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Managing depression

If you are concerned that depression is affecting your life or the life of someone you know then Counselling, Mental Health and Wellbeing can help.

Although depression can have a significant impact on someone’s life it is important to understand that it is a common problem.

According to current estimates one in four of us develops some form of depression in our lifetime, with depression being common among students. What is also common is that with or without treatment most people make a full recovery.

Counselling, Mental Health and Wellbeing| can help you identify the signs of depression, signpost you to useful advice and information on the condition and where you can access support.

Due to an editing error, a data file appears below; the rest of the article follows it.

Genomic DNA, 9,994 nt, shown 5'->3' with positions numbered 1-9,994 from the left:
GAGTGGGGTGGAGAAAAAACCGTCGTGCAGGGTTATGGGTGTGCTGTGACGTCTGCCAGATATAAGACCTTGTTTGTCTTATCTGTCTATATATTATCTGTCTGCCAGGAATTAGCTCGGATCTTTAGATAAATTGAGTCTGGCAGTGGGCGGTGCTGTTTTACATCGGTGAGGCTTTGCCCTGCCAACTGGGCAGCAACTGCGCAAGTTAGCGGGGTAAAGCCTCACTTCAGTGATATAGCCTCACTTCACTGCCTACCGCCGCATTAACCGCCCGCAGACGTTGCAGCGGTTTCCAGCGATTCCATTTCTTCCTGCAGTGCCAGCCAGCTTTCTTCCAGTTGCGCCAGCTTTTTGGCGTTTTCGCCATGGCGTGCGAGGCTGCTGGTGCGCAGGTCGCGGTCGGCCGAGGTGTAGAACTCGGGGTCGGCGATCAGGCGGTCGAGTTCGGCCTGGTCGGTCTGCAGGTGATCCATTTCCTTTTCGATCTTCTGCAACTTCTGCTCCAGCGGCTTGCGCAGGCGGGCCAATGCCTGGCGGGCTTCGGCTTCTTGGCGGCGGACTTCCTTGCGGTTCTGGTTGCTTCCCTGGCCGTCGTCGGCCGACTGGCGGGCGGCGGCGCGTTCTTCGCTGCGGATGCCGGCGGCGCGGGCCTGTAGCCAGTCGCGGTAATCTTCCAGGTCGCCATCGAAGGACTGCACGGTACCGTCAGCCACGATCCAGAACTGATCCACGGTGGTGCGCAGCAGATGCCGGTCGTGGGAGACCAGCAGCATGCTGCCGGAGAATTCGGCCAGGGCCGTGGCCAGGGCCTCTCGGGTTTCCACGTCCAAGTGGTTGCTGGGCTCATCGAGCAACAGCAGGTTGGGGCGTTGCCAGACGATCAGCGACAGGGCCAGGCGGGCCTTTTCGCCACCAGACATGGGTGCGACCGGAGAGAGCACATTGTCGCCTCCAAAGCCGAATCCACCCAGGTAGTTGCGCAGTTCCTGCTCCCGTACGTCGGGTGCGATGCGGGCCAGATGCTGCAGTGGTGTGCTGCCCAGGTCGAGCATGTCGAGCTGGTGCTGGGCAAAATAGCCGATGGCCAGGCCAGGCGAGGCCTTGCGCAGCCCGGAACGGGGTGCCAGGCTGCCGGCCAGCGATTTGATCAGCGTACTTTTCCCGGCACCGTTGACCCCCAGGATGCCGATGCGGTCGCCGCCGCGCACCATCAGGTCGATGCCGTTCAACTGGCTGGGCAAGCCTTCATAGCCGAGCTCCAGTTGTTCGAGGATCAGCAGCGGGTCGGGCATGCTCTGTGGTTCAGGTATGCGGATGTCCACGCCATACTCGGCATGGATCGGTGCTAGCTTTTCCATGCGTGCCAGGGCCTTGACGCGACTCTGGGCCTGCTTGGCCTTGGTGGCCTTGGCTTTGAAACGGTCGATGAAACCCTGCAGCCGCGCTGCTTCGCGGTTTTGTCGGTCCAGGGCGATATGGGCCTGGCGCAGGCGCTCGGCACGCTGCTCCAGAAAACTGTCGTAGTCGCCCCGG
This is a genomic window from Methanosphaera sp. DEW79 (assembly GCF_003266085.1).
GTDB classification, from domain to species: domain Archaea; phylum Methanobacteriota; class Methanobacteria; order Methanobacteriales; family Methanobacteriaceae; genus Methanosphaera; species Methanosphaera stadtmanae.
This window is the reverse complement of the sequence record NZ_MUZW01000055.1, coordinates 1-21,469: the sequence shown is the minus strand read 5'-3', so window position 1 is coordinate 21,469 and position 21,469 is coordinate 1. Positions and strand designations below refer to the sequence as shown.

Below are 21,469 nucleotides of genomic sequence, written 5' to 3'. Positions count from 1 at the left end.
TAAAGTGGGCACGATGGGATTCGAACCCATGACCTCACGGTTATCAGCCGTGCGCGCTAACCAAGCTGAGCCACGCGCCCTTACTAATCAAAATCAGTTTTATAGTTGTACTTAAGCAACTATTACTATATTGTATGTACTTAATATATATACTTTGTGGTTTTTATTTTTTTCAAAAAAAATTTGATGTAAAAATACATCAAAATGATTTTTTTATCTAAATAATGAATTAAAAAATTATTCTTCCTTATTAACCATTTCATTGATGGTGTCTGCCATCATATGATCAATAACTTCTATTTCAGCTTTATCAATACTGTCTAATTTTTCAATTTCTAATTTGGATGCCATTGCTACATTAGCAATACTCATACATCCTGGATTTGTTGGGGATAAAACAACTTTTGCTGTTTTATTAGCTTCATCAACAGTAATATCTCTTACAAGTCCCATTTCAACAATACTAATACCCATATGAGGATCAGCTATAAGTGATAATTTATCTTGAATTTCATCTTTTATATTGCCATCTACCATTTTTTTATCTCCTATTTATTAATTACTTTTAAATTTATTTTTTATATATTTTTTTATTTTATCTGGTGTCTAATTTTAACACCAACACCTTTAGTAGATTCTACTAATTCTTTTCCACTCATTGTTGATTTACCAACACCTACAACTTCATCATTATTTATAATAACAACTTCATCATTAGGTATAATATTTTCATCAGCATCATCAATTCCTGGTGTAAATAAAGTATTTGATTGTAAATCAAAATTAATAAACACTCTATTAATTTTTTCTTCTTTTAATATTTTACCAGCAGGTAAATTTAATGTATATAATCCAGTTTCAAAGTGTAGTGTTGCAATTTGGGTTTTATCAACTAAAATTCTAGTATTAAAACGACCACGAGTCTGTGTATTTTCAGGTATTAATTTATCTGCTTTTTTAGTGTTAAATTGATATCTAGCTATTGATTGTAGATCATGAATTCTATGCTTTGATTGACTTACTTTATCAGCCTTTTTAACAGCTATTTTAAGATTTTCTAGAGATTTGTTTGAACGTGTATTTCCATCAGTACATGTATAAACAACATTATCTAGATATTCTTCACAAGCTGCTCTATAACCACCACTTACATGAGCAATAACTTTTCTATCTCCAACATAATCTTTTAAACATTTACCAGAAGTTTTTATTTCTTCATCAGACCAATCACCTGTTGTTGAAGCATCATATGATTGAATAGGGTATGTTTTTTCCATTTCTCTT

Sometimes it can be difficult to understand why or how counselling can help, but please do think about getting in touch| and/or using the pages of this website if you are feeling withdrawn or depressed|.

Support for your studies

If you are feeling depressed, your studies might be affected. This might make you feel anxious but there is help available. The university will make reasonable adjustments for students, and in order to access this support, you need to email mentalhealthadvice@dmu.ac.uk| and make an appointment with the mental health advisors.

‘The environment was safe and peaceful, unlike my life. The impartiality of my counsellor was important. I can deal with difficult situations now. I know how to be positive and to help myself.’ (Y, Technology student)

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